Violence against women and girls is defined as any act of gender-based violence that results in, or is likely to result in, physical, sexual or mental harm or suffering to women and girls, including threats of such acts, coercion or arbitrary deprivation of liberty, whether occurring in public or in private life.

Types of Gender-Based Violence:

Gender-based violence can be physical, sexual, psychological, emotional, financial or mental. It includes female infanticide; widowhood rights, rape; intimate partner violence;  child sexual abuse; sex trafficking and forced labor; sexual coercion and abuse; neglect; domestic violence; financial abuse; and harmful traditional practices such as early and forced-child marriage, “honor” killings, and female genital mutilation/cutting.

Sustainable Development Goal 5 concerns gender equality and is fifth of the 17 SDGs, established by the United Nations in 2015. The official wording of SDG 5 is “Achieve gender equality and empower all women and girls”.

Progress towards targets is measured by indicators. Gender-based violence (GBV) or violence against women and girls (VAWG), is a global pandemic that affects 1 in 3 women in their lifetime.

The numbers are staggering:

35% of women worldwide have experienced either physical and/or sexual intimate partner violence or non-partner sexual violence.

Globally, 7% of women have been sexually assaulted by someone other than a partner.

Globally, as many as 38% of murders of women are committed by an intimate partner.

200 million women have experienced female genital mutilation/cutting.

This issue is not only devastating for survivors of violence and their families, but also entails significant social and economic costs. In some countries, violence against women is estimated to cost countries up to 3.7% of their GDP – more than double what most governments spend on education.

Failure to address  gender based violence entails a significant cost for the future.  Numerous studies have shown that children growing up with violence are more likely to become survivors themselves or perpetrators of violence in the future.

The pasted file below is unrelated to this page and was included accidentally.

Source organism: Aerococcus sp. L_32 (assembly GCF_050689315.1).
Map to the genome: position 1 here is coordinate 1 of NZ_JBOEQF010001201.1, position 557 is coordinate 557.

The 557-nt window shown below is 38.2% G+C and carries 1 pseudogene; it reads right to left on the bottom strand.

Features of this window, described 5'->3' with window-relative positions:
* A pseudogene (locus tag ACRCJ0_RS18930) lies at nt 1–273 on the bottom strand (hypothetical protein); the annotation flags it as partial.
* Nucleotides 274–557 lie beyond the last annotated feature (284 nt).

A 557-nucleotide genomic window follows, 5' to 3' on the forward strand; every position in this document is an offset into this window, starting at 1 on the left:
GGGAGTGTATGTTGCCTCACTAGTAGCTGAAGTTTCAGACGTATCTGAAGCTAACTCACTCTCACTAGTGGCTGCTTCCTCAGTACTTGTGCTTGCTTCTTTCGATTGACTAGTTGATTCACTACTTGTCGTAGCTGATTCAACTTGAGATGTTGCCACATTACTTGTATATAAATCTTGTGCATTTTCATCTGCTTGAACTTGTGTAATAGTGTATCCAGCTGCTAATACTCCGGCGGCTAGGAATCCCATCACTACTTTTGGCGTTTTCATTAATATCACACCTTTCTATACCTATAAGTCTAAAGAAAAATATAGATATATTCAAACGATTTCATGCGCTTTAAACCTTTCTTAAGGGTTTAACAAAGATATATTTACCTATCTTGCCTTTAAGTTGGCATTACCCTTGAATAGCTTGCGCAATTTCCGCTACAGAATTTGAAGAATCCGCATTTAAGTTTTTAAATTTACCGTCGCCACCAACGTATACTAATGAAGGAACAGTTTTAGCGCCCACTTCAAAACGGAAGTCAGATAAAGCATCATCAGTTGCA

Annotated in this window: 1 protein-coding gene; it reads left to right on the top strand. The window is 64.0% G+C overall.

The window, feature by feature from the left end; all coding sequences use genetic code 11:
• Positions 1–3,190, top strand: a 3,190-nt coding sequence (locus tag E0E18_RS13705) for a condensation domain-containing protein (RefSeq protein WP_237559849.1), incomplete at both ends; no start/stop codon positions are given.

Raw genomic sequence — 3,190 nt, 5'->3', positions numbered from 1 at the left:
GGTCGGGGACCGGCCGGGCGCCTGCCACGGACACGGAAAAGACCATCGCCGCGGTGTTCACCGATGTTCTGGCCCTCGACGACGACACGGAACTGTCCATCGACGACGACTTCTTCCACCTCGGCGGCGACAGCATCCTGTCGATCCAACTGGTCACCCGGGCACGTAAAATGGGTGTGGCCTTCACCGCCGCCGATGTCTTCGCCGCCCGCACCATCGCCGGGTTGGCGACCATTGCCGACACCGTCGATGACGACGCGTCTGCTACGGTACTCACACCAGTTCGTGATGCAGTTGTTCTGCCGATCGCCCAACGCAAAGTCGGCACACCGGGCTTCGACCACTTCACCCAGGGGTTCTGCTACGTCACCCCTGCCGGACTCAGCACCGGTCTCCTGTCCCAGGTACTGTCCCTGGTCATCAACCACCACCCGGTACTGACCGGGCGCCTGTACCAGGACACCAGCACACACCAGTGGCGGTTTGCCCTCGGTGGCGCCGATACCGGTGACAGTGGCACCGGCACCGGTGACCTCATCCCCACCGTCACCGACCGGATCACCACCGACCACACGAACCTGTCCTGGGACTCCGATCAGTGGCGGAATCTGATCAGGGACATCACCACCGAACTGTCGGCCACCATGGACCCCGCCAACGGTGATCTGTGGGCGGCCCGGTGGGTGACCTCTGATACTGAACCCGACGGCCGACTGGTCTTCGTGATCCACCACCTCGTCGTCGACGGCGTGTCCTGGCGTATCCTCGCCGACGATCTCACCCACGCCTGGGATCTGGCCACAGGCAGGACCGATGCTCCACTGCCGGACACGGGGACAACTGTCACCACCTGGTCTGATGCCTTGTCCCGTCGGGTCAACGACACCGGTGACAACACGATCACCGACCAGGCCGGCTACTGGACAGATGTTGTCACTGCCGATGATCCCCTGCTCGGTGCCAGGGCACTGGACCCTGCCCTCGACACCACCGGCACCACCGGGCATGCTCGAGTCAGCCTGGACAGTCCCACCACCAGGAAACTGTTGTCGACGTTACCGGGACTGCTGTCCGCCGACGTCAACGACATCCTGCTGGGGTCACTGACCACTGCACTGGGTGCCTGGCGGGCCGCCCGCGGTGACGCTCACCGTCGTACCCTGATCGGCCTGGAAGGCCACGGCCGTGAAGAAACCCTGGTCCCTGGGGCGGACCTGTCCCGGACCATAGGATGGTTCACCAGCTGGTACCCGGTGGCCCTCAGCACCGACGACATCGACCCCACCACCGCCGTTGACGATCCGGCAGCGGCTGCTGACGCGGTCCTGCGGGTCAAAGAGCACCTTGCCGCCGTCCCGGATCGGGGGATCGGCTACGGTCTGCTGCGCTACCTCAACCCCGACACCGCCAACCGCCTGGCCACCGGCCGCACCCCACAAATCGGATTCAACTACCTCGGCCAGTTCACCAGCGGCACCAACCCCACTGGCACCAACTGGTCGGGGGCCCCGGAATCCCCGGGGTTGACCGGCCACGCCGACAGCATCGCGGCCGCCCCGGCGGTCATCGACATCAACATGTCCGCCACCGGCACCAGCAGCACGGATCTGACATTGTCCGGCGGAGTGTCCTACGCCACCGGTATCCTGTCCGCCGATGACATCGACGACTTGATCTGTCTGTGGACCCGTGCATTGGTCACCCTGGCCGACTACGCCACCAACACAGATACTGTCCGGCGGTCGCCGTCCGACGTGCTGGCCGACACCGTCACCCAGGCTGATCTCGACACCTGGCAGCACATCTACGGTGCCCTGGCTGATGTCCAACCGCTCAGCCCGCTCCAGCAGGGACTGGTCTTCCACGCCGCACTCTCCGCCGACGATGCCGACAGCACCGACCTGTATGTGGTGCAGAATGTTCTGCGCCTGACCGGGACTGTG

One characteristic of gender-based violence is that it knows no social or economic boundaries and affects women and girls of all socio-economic backgrounds: this issue needs to be addressed in both developing and developed countries.

Decreasing violence against women and girls requires a community-based, multi-pronged approach, and sustained engagement with multiple stakeholders. The most effective initiatives address underlying risk factors for violence, including social norms regarding gender roles and the acceptability of violence.

Gender equality is a fundamental and inviolable human right and women’s and girls’ empowerment is essential to expand economic growth, inclusion in electoral processes, promote social development and enhance business performance. Investing in women’s empowerment produces the double dividend of benefiting women and children, and is pivotal to the health and social development of families, communities and nations.

Empowering women and girls and achieving gender equality requires the concerted efforts of all stakeholders, including religious bodies. All stakeholders have baseline responsibilities to respect human rights, including the rights of women and girls. Beyond these baseline responsibilities, Religious bodies have the opportunity to significantly contribute to end violence against women and girls and support the empowerment of women and girls through social investment, public policy engagement and partnerships.

To adequately respond to the needs of battered women and rape victims, it is imperative that all relevant stakeholders  learn about violence against women and reach out to secular advocates and services. Likewise, it is imperative that secular advocates and counsellors appreciate the importance of women’s religious backgrounds and reach out to clergy and religious groups to find resources to meet the needs of victims. Religious, Traditional & Political Leaders also can utilize their positions in the community to help shape the discussion of issues concerning violence against women.

We can’t achieve true development when a significant number of the population are marginalized and continue to suffer abuse.

CSOs and faith based organizations can galvanise and relate safe spaces for the transformative participation of women in decision making towards sustainable peace and development.

They can also be active game changers in high level advocacy, networking & coalition building and serve as first point of contact for victims of violence.

Inclusive & Sustainable Development cannot be achieved when a significant number of the population are not involved in governance. We need a fundamental change in who is leading and how we lead. Women must be involved at all levels, either as elected officials or appointed. True transformation and peace will be achieved come when there is a significant number of women participation in mediation capacity and how they contribute in greater detail in governance and all aspects of life.

When women are empowered, they reinvest in their families and communities, producing multiplier effect that spurs growth, peace and stability.

Nigerian women want and deserve an equal future free from stigma, stereotypes abductions, , kidnappings and indeed all forms of violence(emotional, physical, financial, psychological, mental etc) .

We want a future that is sustainable, peaceful, with equal rights and opportunities for all. We can all drive this change by calling on the government to pass the gender and equal opportunities bill,  amend the Constitution of the federal Republic of Nigeria and commit to enforcing provisions of the law.